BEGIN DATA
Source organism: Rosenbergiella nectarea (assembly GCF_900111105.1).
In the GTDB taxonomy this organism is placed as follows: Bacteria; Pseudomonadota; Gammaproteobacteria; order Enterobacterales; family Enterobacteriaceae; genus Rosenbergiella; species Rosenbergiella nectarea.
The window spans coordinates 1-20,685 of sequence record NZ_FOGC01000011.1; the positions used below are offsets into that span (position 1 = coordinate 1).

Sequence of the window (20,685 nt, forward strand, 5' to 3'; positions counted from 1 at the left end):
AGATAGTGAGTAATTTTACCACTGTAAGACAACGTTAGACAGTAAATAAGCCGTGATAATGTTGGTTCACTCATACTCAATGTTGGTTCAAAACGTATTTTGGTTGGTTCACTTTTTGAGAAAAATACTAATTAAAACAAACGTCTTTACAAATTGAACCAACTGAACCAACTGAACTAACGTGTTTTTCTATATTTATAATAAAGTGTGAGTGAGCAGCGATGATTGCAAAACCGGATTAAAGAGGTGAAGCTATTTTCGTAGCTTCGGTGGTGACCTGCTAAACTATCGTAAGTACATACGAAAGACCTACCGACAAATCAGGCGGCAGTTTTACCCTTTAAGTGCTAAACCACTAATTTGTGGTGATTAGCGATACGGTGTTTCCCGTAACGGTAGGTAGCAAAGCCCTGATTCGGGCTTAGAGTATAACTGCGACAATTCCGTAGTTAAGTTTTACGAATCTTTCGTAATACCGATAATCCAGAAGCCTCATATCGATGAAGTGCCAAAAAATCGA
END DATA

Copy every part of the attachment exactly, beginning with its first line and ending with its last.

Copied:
Source organism: Rosenbergiella nectarea (assembly GCF_900111105.1).
In the GTDB taxonomy this organism is placed as follows: Bacteria; Pseudomonadota; Gammaproteobacteria; order Enterobacterales; family Enterobacteriaceae; genus Rosenbergiella; species Rosenbergiella nectarea.
The window spans coordinates 1-20,685 of sequence record NZ_FOGC01000011.1; the positions used below are offsets into that span (position 1 = coordinate 1).

Sequence of the window (20,685 nt, forward strand, 5' to 3'; positions counted from 1 at the left end):
AGATAGTGAGTAATTTTACCACTGTAAGACAACGTTAGACAGTAAATAAGCCGTGATAATGTTGGTTCACTCATACTCAATGTTGGTTCAAAACGTATTTTGGTTGGTTCACTTTTTGAGAAAAATACTAATTAAAACAAACGTCTTTACAAATTGAACCAACTGAACCAACTGAACTAACGTGTTTTTCTATATTTATAATAAAGTGTGAGTGAGCAGCGATGATTGCAAAACCGGATTAAAGAGGTGAAGCTATTTTCGTAGCTTCGGTGGTGACCTGCTAAACTATCGTAAGTACATACGAAAGACCTACCGACAAATCAGGCGGCAGTTTTACCCTTTAAGTGCTAAACCACTAATTTGTGGTGATTAGCGATACGGTGTTTCCCGTAACGGTAGGTAGCAAAGCCCTGATTCGGGCTTAGAGTATAACTGCGACAATTCCGTAGTTAAGTTTTACGAATCTTTCGTAATACCGATAATCCAGAAGCCTCATATCGATGAAGTGCCAAAAAATCGA